Many landscape contractors hang onto their machines and tools until they fail and don’t consider upgrades and options that could make current equipment more productive. Operating aging equipment is costly both in terms of repairs and downtime on job sites, and you could be missing out on money-saving technological advances in newer equipment. Keeping an eye out for ways to upgrade machines and tools still in their prime can help your company be more efficient and even expand the services it offers.
Here are seven equipment innovations, upgrades and options to keep in mind:
No.1 Stand-on mowers and mowers with fuel advances
If it’s nearing time to update your mower fleet, there are at least a couple industry trends to watch. Some landscape contractors are replacing walk-behind mowers and medium-sized ride-on mowers with stand-on mowers. Research stand-on mowers and whether they could help your crews work more quickly. Also consider mowers with electronic fuel injection and those that use propane fuel. EFI-equipped mowers can reduce fuel expenses by up to 25 percent. Calculate that reduction over your entire mowing fleet and you could be looking at huge savings. Because propane fuel is typically less expensive than gasoline, mowers with engines that use propane can yield savings as well. They also offer environmental benefits your customers might appreciate.
No.2 Replacement mower blades
Mower blades could be the most important and most common aftermarket parts you buy. High-quality blades can last significantly longer than others, and replacement blades also give you the option of matching blade type to your applications. Each blade design provides different advantages. Flat blades – blades with low sails – generally reduce noise and dust, consume less power and discharge clippings with less velocity compared to other blades. Blades with medium sails typically produce a better-quality cut than flat blades. Those with high sails offer an even better quality cut and are usually preferred when clippings are bagged. Mulching blades have a more curved, sometimes-toothed design that creates finely cut clippings you might not need to bag.
No.3 Snow/ice-control equipment for trucks
If you work in an area that receives significant snowfall, consider equipping your trucks with snow- and ice-control equipment. Adding snow and ice removal to your list of services can keep your employees busy and revenue coming in throughout the year. You can outfit your current fleet with snowplows, sand and salt spreaders and related accessories.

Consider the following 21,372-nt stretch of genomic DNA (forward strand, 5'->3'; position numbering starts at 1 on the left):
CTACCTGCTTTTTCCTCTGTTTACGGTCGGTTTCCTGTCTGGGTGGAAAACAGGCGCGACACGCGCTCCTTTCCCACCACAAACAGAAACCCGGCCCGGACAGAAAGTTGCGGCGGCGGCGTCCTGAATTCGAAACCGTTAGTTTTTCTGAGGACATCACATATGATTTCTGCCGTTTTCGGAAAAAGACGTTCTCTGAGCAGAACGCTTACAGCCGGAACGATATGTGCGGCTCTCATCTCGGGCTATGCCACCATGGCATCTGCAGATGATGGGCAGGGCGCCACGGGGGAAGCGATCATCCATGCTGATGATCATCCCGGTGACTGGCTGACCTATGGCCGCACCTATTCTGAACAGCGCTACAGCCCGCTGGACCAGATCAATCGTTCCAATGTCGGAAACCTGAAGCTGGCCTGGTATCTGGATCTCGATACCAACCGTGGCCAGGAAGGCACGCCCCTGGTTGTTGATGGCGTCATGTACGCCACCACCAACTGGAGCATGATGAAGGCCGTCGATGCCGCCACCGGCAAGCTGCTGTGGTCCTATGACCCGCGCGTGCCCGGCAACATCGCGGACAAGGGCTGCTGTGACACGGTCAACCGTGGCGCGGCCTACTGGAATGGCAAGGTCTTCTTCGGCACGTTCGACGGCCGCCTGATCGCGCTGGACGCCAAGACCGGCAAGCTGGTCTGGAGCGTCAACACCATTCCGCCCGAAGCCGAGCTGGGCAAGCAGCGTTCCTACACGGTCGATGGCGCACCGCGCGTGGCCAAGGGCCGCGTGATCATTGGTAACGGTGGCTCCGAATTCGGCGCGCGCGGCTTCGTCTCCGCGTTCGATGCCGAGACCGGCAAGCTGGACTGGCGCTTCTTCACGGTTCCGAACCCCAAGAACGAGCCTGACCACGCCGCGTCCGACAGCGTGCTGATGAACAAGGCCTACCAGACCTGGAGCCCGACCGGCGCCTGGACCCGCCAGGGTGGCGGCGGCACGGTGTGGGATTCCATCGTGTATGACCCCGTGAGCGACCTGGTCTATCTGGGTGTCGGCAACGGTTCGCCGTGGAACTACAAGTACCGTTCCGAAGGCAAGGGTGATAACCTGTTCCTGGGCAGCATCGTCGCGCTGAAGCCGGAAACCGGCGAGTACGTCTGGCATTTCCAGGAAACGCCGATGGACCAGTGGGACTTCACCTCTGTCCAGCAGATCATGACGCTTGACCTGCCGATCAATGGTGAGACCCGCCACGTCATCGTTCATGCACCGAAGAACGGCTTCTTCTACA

No.4 Attachments for skid-steer loaders, compact excavators, mini/compact track loaders and backhoe loaders
A multitude of attachments for machines you already own could make numerous landscaping tasks faster and easier. In addition, you might find you can accomplish occasional jobs by buying an attachment for an existing machine rather than purchasing or renting a machine you won’t often use. Attachments include landscape rakes; graders; dozer blades; brush chippers, cutters and mowers; mulchers; a variety of buckets; augers; backhoes; grapples; trenchers; brooms/sweepers; concrete mixers and pumps; seeders; sod layers; soil conditioners; stump grinders; tillers and snow blades/blowers.
No.5 Aftermarket chainsaw bars and chains
Replacement chainsaw bars and chains offer opportunities to improve durability and customize equipment for your applications. Bar types include sprocket nose, hard nose and specialty bars, and they’re available in a variety of cutting lengths, pitches and gauges. High-quality aftermarket chains can last longer than stock and be easier to sharpen, meaning crew members spend more time working.
No.6 Leaf blower tubes, attachments and vacuums
You can retrofit leaf blowers with tubes of different sizes and shapes and with extensions that give crew members longer reach. Gutter kits let them clear leaves and debris from roof gutters while standing on the ground – a faster and safer alternative to working with ladders. Leaf blowers with a vacuum function allow crew members to suck leaves into bags, which can be more efficient than trying to blow them from corners, landscape beds and around bushes.
No.7 Line trimmer heads that use discs of pre-wound line
Give your line trimmers new life by replacing the trimmer heads. Because the trimmer head determines how line is loaded and fed through the system, changing the heads can make a big difference in how these tools operate. You have five design types to choose from: automatic feed, bump feed, manual feed, fixed head/line and disc – the latest innovation.
While other designs require crew members to wind, thread and/or cut line – and trouble shoot when line gets caught in the trimmer head – the Oregon Gator® SpeedLoad™ Cutting System uses pre-wound discs of line that new operators can load in 20 seconds or less, without using tools. The discs typically last twice as long as traditional trimmer line, saving even more time. Crew members also can avoid trips to the truck for replacement line by carrying discs in their pockets.
To learn more about the Oregon Gator® SpeedLoad™ Cutting System, visit gatorspeedload.com.